How to Improve Hand Dexterity

Most people don’t realize how important dexterity is when it comes to their hands. Dexterity is having very well-tuned fine motor skills, specifically in the hands. Having dexterous hands means that every day you wake up without any hand pain or discomfort, and you can perform most tasks with reasonable ease and comfort. Hand dexterity is important for people who type every day, play guitar, or do any complicated action with their hands on a daily basis. Any repeated movement over a long period could hurt your hand dexterity, and potentially your overall range of motion.

One of the best ways to improve hand dexterity is to stretch often, and while there are several ways you can stretch your hands, remember to not over-stretch or over-extend yourself. If you want to ensure that you are taking every precaution possible, wash your hands in warm water or cover them in a hot towel every once in a while. Warming your hands helps blood travel through your fingers, making your whole hand more pliable.

One stretch in particular that helps with both strength and dexterity, is a hand exercise where you lift each individual finger (with your palms facing down) off of a flat surface like a table or countertop. By lifting each individual finger, you are strengthening each digit while simultaneously improving dexterity. Gently bending your fingers every once in a while also improves finger flexibility and increases the range of motion for each individual finger.

The VariGrip hand exerciser is a product built specifically with improving dexterity in mind. With its patented ability to adjust the resistance level in each individual finger, the variable tension functionality proves to be the ultimate way to improve both dexterity and strength. 

For example: 

“A professor of surgery says students have spent so much time in front of screens and so little time using their hands that they have lost the dexterity for stitching or sewing up patients.” (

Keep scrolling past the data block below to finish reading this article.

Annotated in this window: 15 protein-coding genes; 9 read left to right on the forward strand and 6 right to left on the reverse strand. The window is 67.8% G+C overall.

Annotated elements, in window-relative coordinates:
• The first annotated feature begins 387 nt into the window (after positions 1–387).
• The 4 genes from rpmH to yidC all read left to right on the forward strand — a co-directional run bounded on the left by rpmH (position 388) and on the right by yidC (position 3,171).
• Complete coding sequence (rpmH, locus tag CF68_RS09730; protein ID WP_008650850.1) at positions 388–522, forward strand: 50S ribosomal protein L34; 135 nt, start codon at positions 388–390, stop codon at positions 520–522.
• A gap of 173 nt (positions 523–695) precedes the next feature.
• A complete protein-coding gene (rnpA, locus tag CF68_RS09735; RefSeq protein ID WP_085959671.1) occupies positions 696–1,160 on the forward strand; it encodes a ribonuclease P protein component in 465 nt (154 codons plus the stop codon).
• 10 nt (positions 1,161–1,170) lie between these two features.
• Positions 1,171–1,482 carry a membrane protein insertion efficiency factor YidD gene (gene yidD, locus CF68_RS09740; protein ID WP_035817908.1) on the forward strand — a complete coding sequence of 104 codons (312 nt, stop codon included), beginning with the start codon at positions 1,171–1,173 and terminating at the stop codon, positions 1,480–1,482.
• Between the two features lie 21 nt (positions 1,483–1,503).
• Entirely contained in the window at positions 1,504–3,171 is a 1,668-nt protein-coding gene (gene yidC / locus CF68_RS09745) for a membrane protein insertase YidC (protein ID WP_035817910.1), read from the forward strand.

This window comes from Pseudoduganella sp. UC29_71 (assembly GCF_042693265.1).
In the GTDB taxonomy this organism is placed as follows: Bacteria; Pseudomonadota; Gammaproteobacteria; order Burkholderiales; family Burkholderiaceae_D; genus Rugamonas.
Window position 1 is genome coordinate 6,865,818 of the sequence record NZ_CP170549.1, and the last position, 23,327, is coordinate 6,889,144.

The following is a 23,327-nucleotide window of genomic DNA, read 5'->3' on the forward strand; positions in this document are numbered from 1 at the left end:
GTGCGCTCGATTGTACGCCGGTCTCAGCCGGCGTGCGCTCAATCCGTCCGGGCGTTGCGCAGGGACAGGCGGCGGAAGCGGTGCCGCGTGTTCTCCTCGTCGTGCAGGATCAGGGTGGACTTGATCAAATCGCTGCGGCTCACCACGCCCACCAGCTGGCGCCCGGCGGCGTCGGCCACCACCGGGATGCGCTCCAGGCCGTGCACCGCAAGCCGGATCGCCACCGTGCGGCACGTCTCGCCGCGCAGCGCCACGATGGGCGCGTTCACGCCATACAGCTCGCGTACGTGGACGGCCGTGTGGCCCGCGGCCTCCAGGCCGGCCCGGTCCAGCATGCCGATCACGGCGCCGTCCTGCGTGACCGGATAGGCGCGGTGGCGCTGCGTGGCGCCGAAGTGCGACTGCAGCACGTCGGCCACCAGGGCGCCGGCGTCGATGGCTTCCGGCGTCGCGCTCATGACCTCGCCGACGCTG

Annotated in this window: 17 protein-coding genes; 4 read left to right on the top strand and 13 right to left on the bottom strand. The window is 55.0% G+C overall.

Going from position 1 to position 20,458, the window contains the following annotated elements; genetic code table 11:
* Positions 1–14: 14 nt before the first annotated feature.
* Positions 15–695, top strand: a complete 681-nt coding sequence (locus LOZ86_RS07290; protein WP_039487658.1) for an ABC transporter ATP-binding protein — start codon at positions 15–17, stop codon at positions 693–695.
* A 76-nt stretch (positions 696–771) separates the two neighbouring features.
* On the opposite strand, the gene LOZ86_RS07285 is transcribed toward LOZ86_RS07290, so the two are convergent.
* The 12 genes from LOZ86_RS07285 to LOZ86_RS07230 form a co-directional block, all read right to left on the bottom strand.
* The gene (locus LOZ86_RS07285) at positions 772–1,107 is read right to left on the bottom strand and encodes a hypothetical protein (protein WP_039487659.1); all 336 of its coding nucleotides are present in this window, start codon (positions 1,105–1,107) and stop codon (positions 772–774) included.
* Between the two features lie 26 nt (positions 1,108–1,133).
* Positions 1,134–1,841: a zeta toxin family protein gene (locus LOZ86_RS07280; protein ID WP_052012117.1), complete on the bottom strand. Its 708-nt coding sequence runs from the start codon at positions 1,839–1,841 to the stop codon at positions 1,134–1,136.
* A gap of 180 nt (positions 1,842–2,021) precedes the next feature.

There are plenty of professions out there that require an incredible amount of hand dexterity and control. These future surgeons have lost dexterity in their hands and fingers due to the incredible amount of time they spend on their phones and on their computers. Their ability to hold surgical implements has actually been damaged by their amount of screen time. In their defense, a large majority of their time is probably spent studying on their computers. 

The point is that the lack of hand strength and dexterity is becoming commonplace. While this may seem inconsequential to most people, when you look at it from a ‘big picture’ perspective it’s actually very concerning. 

There hasn’t been a period in history where people were not actively using their hands for laborious tasks on a daily basis. It’s in our genetic makeup to be physically active, and our bodies are built to withstand this type of activity. Especially our hands. It used to be commonplace to be a stonemason, carpenter, etc… Now, it’s more common to encounter someone who works on their computer every day (myself included.) I know from personal experience that I’ve had some pain in my index finger after typing and clicking all day.

Some good advice would be to make a conscious effort to think about how much you are exercising and actively using your body. It’s good for you! You might even find that you become more productive and attentive every day. Physical exercise naturally increases your grip strength, and it also will improve your overall physical and mental health tenfold.

Click here for a breakdown of all the great exercises you can do with the VariGrip hand exerciser. There is a wide variety of great exercises which will both increase hand strength and finger dexterity. Feel free to check out the other blogs for other information about general hand health!